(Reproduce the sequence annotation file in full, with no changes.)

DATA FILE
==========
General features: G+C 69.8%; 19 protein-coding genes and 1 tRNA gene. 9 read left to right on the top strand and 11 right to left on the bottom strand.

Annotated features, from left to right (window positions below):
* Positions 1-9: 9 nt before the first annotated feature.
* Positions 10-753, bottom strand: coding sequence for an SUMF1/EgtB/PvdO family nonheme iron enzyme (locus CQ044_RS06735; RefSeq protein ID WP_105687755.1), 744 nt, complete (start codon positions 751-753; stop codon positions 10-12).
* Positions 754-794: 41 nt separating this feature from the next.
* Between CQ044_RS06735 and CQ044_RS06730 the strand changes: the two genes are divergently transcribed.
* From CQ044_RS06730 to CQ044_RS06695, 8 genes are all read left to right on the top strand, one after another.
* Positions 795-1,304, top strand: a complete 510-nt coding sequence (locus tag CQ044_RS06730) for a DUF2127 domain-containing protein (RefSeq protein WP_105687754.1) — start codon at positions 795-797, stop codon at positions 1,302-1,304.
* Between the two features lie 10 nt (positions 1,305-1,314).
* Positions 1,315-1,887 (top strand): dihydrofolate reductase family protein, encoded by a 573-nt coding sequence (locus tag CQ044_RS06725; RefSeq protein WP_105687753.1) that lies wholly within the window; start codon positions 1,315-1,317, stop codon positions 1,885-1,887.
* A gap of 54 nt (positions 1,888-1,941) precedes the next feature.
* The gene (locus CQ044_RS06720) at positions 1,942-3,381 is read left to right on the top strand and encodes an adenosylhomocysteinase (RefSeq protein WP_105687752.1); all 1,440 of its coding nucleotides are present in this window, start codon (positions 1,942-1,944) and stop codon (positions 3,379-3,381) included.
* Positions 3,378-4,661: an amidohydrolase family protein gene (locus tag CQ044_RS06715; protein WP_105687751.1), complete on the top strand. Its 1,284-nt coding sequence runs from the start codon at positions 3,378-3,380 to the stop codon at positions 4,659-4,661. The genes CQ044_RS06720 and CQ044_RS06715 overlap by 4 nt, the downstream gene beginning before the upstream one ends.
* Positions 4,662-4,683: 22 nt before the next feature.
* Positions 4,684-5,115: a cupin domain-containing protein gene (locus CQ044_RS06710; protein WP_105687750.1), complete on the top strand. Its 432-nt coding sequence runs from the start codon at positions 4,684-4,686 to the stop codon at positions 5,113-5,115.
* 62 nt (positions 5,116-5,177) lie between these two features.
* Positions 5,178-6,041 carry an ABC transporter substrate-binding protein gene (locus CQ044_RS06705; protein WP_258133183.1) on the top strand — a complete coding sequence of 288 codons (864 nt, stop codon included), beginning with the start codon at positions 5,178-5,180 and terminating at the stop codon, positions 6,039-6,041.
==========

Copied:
General features: G+C 69.8%; 19 protein-coding genes and 1 tRNA gene. 9 read left to right on the top strand and 11 right to left on the bottom strand.

Annotated features, from left to right (window positions below):
* Positions 1-9: 9 nt before the first annotated feature.
* Positions 10-753, bottom strand: coding sequence for an SUMF1/EgtB/PvdO family nonheme iron enzyme (locus CQ044_RS06735; RefSeq protein ID WP_105687755.1), 744 nt, complete (start codon positions 751-753; stop codon positions 10-12).
* Positions 754-794: 41 nt separating this feature from the next.
* Between CQ044_RS06735 and CQ044_RS06730 the strand changes: the two genes are divergently transcribed.
* From CQ044_RS06730 to CQ044_RS06695, 8 genes are all read left to right on the top strand, one after another.
* Positions 795-1,304, top strand: a complete 510-nt coding sequence (locus tag CQ044_RS06730) for a DUF2127 domain-containing protein (RefSeq protein WP_105687754.1) — start codon at positions 795-797, stop codon at positions 1,302-1,304.
* Between the two features lie 10 nt (positions 1,305-1,314).
* Positions 1,315-1,887 (top strand): dihydrofolate reductase family protein, encoded by a 573-nt coding sequence (locus tag CQ044_RS06725; RefSeq protein WP_105687753.1) that lies wholly within the window; start codon positions 1,315-1,317, stop codon positions 1,885-1,887.
* A gap of 54 nt (positions 1,888-1,941) precedes the next feature.
* The gene (locus CQ044_RS06720) at positions 1,942-3,381 is read left to right on the top strand and encodes an adenosylhomocysteinase (RefSeq protein WP_105687752.1); all 1,440 of its coding nucleotides are present in this window, start codon (positions 1,942-1,944) and stop codon (positions 3,379-3,381) included.
* Positions 3,378-4,661: an amidohydrolase family protein gene (locus tag CQ044_RS06715; protein WP_105687751.1), complete on the top strand. Its 1,284-nt coding sequence runs from the start codon at positions 3,378-3,380 to the stop codon at positions 4,659-4,661. The genes CQ044_RS06720 and CQ044_RS06715 overlap by 4 nt, the downstream gene beginning before the upstream one ends.
* Positions 4,662-4,683: 22 nt before the next feature.
* Positions 4,684-5,115: a cupin domain-containing protein gene (locus CQ044_RS06710; protein WP_105687750.1), complete on the top strand. Its 432-nt coding sequence runs from the start codon at positions 4,684-4,686 to the stop codon at positions 5,113-5,115.
* 62 nt (positions 5,116-5,177) lie between these two features.
* Positions 5,178-6,041 carry an ABC transporter substrate-binding protein gene (locus CQ044_RS06705; protein WP_258133183.1) on the top strand — a complete coding sequence of 288 codons (864 nt, stop codon included), beginning with the start codon at positions 5,178-5,180 and terminating at the stop codon, positions 6,039-6,041.